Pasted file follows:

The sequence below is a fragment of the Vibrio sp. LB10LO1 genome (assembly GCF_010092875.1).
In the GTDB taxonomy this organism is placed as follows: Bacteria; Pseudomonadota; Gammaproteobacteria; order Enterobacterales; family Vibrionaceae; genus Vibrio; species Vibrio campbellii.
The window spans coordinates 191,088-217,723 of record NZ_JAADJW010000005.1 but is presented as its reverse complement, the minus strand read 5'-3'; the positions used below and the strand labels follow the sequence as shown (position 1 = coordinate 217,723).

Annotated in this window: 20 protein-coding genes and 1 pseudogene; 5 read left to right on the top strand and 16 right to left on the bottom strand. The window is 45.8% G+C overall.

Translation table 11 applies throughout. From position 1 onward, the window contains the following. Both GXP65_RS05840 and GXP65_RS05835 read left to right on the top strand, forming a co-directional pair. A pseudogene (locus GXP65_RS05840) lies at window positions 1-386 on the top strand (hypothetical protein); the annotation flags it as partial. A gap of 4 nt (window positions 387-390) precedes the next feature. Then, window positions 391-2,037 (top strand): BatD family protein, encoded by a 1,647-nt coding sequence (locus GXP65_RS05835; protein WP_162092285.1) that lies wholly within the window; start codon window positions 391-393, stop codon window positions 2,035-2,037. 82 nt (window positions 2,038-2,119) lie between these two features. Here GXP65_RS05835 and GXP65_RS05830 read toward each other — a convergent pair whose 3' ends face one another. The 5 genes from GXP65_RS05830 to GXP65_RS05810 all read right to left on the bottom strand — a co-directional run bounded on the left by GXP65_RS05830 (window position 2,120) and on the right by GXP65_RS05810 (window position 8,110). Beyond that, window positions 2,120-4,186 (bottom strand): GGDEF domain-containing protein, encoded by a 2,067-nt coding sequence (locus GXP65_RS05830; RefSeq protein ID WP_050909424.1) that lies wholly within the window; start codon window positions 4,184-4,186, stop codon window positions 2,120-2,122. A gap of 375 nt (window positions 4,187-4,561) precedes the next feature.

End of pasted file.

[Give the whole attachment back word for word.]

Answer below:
The sequence below is a fragment of the Vibrio sp. LB10LO1 genome (assembly GCF_010092875.1).
In the GTDB taxonomy this organism is placed as follows: Bacteria; Pseudomonadota; Gammaproteobacteria; order Enterobacterales; family Vibrionaceae; genus Vibrio; species Vibrio campbellii.
The window spans coordinates 191,088-217,723 of record NZ_JAADJW010000005.1 but is presented as its reverse complement, the minus strand read 5'-3'; the positions used below and the strand labels follow the sequence as shown (position 1 = coordinate 217,723).

Annotated in this window: 20 protein-coding genes and 1 pseudogene; 5 read left to right on the top strand and 16 right to left on the bottom strand. The window is 45.8% G+C overall.

Translation table 11 applies throughout. From position 1 onward, the window contains the following. Both GXP65_RS05840 and GXP65_RS05835 read left to right on the top strand, forming a co-directional pair. A pseudogene (locus GXP65_RS05840) lies at window positions 1-386 on the top strand (hypothetical protein); the annotation flags it as partial. A gap of 4 nt (window positions 387-390) precedes the next feature. Then, window positions 391-2,037 (top strand): BatD family protein, encoded by a 1,647-nt coding sequence (locus GXP65_RS05835; protein WP_162092285.1) that lies wholly within the window; start codon window positions 391-393, stop codon window positions 2,035-2,037. 82 nt (window positions 2,038-2,119) lie between these two features. Here GXP65_RS05835 and GXP65_RS05830 read toward each other — a convergent pair whose 3' ends face one another. The 5 genes from GXP65_RS05830 to GXP65_RS05810 all read right to left on the bottom strand — a co-directional run bounded on the left by GXP65_RS05830 (window position 2,120) and on the right by GXP65_RS05810 (window position 8,110). Beyond that, window positions 2,120-4,186 (bottom strand): GGDEF domain-containing protein, encoded by a 2,067-nt coding sequence (locus GXP65_RS05830; RefSeq protein ID WP_050909424.1) that lies wholly within the window; start codon window positions 4,184-4,186, stop codon window positions 2,120-2,122. A gap of 375 nt (window positions 4,187-4,561) precedes the next feature.